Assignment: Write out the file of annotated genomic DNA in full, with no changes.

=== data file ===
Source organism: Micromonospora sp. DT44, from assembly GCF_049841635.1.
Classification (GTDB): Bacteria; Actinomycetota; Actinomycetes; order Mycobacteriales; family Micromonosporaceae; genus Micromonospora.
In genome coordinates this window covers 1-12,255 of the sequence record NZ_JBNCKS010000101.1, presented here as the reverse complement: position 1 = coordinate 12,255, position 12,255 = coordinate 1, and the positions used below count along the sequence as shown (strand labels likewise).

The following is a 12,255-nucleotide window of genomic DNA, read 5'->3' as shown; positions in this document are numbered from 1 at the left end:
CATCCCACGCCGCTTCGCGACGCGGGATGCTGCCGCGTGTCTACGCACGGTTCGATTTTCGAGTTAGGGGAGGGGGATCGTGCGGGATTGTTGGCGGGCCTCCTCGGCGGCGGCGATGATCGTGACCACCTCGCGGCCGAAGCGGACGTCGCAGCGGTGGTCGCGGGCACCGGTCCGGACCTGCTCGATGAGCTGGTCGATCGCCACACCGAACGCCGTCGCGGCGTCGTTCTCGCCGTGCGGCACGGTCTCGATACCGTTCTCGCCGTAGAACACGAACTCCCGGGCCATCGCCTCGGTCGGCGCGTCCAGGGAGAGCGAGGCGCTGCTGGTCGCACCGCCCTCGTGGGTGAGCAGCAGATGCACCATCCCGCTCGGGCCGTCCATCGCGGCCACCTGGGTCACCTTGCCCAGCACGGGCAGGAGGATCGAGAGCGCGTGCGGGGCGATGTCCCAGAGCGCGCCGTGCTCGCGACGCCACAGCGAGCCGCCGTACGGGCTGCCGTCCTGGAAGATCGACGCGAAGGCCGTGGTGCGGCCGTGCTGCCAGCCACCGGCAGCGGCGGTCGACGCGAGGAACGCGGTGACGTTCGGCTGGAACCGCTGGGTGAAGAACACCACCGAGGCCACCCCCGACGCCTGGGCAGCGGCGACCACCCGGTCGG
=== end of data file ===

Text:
Source organism: Micromonospora sp. DT44, from assembly GCF_049841635.1.
Classification (GTDB): Bacteria; Actinomycetota; Actinomycetes; order Mycobacteriales; family Micromonosporaceae; genus Micromonospora.
In genome coordinates this window covers 1-12,255 of the sequence record NZ_JBNCKS010000101.1, presented here as the reverse complement: position 1 = coordinate 12,255, position 12,255 = coordinate 1, and the positions used below count along the sequence as shown (strand labels likewise).

The following is a 12,255-nucleotide window of genomic DNA, read 5'->3' as shown; positions in this document are numbered from 1 at the left end:
CATCCCACGCCGCTTCGCGACGCGGGATGCTGCCGCGTGTCTACGCACGGTTCGATTTTCGAGTTAGGGGAGGGGGATCGTGCGGGATTGTTGGCGGGCCTCCTCGGCGGCGGCGATGATCGTGACCACCTCGCGGCCGAAGCGGACGTCGCAGCGGTGGTCGCGGGCACCGGTCCGGACCTGCTCGATGAGCTGGTCGATCGCCACACCGAACGCCGTCGCGGCGTCGTTCTCGCCGTGCGGCACGGTCTCGATACCGTTCTCGCCGTAGAACACGAACTCCCGGGCCATCGCCTCGGTCGGCGCGTCCAGGGAGAGCGAGGCGCTGCTGGTCGCACCGCCCTCGTGGGTGAGCAGCAGATGCACCATCCCGCTCGGGCCGTCCATCGCGGCCACCTGGGTCACCTTGCCCAGCACGGGCAGGAGGATCGAGAGCGCGTGCGGGGCGATGTCCCAGAGCGCGCCGTGCTCGCGACGCCACAGCGAGCCGCCGTACGGGCTGCCGTCCTGGAAGATCGACGCGAAGGCCGTGGTGCGGCCGTGCTGCCAGCCACCGGCAGCGGCGGTCGACGCGAGGAACGCGGTGACGTTCGGCTGGAACCGCTGGGTGAAGAACACCACCGAGGCCACCCCCGACGCCTGGGCAGCGGCGACCACCCGGTCGG